A SERIAL file is a sequence of varying length records. Like INDEXED files, the records are numbered starting with zero. When a SERIAL file is created it contains no records. As data is written to the file, records are added at the end of the file. The records are normally accessed sequentially but they may also be accessed randomly by record number. Random access may be slow.

Any data may be written to a SERIAL file. PRO/5 uses byte counts to determine the size of each record. The record size is saved at the start of each record. Because of this, PRO/5 must read each record in order to skip it. If you are skipping a limited number of records, or are accessing each record sequentially, this overhead is not particularly time consuming.

Any number of users may read a SERIAL file at one time; however, you must LOCK the file in order to write to it. SERIAL files are created with the SERIAL verb.

The EXTRACT command will not really lock the EXTRACTed record, it simply does not advance the pointer to the next record.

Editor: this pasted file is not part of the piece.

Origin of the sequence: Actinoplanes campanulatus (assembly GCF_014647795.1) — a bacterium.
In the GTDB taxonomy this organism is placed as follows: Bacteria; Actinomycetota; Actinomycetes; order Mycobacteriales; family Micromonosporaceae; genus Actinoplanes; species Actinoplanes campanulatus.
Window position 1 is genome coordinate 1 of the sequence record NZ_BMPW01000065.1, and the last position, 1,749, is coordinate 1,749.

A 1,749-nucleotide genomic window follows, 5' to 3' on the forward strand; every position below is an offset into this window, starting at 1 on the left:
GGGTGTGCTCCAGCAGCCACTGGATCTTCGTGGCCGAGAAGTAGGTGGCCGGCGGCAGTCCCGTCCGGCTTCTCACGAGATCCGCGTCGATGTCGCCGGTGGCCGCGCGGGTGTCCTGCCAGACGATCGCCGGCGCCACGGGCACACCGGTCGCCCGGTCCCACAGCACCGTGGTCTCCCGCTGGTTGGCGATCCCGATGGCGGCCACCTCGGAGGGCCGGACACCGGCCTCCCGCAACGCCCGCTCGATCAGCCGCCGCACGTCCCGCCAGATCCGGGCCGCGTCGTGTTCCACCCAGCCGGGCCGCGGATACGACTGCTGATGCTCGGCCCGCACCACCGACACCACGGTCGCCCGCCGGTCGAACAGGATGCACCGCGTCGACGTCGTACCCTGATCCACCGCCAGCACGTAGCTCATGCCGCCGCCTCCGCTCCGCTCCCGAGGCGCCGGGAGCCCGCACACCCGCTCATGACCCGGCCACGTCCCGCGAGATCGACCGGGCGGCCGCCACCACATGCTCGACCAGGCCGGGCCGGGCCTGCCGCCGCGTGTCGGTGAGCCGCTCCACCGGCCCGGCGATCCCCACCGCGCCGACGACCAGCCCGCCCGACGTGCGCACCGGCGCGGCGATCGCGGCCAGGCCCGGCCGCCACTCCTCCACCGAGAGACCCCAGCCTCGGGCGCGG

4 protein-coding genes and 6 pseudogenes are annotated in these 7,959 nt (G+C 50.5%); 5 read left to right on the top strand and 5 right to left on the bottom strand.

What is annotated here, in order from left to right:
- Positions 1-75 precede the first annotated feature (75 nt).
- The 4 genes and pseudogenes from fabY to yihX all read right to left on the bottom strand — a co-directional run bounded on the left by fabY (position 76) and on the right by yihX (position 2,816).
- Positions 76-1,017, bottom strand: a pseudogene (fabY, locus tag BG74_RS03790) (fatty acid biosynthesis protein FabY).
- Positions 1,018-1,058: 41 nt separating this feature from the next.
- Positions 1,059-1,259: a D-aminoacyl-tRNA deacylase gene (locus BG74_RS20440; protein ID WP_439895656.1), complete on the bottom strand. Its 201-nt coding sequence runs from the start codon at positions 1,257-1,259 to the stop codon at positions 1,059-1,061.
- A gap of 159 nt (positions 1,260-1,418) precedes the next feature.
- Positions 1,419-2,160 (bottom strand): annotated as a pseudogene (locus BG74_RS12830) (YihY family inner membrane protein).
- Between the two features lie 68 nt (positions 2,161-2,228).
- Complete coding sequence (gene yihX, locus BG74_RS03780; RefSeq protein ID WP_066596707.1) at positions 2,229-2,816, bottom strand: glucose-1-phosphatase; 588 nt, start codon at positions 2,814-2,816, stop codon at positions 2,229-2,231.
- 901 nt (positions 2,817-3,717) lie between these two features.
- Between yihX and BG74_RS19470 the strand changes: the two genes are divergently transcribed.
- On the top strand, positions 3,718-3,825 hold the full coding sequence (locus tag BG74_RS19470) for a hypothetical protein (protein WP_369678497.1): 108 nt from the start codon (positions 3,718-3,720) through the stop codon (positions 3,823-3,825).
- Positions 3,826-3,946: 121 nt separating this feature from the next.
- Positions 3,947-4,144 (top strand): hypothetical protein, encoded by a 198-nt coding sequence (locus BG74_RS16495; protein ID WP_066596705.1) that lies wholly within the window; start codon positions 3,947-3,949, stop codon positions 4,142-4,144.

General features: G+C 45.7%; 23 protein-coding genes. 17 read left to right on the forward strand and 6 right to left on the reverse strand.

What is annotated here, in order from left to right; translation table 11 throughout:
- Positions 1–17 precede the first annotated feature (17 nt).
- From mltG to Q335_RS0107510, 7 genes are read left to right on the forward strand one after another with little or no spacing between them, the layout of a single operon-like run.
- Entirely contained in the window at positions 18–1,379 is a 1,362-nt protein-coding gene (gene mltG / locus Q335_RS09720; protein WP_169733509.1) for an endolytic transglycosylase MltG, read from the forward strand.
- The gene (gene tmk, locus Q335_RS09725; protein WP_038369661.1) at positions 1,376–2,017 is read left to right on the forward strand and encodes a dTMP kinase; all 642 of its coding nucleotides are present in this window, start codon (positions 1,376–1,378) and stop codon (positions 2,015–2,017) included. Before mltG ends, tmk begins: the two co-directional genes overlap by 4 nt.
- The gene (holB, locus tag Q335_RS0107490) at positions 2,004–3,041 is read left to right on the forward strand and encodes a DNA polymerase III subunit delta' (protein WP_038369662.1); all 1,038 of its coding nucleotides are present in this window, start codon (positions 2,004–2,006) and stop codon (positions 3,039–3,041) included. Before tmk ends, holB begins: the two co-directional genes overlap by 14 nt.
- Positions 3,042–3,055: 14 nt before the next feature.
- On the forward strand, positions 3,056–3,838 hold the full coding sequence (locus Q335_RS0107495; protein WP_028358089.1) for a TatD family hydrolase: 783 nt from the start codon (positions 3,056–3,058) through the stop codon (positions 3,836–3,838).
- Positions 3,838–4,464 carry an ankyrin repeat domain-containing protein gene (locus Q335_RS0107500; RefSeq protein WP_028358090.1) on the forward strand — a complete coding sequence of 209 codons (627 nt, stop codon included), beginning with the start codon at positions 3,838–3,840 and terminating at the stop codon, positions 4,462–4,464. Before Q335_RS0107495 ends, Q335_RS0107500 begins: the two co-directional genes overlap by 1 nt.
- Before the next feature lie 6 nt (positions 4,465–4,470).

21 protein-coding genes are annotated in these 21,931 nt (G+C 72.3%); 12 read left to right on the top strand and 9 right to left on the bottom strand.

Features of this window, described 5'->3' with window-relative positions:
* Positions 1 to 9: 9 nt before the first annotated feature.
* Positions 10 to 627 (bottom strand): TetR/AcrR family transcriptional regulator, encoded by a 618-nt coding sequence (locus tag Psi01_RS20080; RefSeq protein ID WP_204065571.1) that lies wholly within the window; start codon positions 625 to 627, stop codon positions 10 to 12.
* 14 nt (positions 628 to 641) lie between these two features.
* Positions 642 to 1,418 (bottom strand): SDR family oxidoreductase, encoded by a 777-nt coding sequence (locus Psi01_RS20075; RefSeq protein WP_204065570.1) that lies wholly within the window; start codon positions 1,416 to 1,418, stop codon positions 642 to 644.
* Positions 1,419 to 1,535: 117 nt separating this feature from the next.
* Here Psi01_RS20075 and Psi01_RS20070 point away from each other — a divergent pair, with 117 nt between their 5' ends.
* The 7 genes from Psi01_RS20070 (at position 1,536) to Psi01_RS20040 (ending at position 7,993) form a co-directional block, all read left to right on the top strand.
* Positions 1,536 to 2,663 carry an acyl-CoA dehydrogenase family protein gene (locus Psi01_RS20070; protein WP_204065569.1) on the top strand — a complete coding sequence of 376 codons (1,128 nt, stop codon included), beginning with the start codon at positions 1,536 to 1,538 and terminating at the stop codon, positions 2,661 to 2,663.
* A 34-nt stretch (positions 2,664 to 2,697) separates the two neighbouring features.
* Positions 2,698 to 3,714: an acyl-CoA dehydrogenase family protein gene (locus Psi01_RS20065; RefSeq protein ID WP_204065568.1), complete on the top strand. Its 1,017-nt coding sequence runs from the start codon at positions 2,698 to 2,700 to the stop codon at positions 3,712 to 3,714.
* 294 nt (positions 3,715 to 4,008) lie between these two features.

Any WRITE to a SERIAL file logically terminates the file at the written record. If a record is written to the middle of a SERIAL file, the file is logically truncated at that point. All existing records following the new record are no longer accessible.

Historically, SERIAL files were used for temporary storage of spooled output to printer systems. The "newer" string file is actually much more suitable for this purpose and SERIAL files are slowly being considered historic data structures.

A SERIAL file may contain records up to 32767 bytes in length and have as many as (2^31)-1 records. The SERIAL file may not contain more than (2^31)-1 bytes total.

The FIN() of a SERIAL file returns the following information:




Next available file index


Number of bytes in file, including the header


Number of bytes in the last record



See Also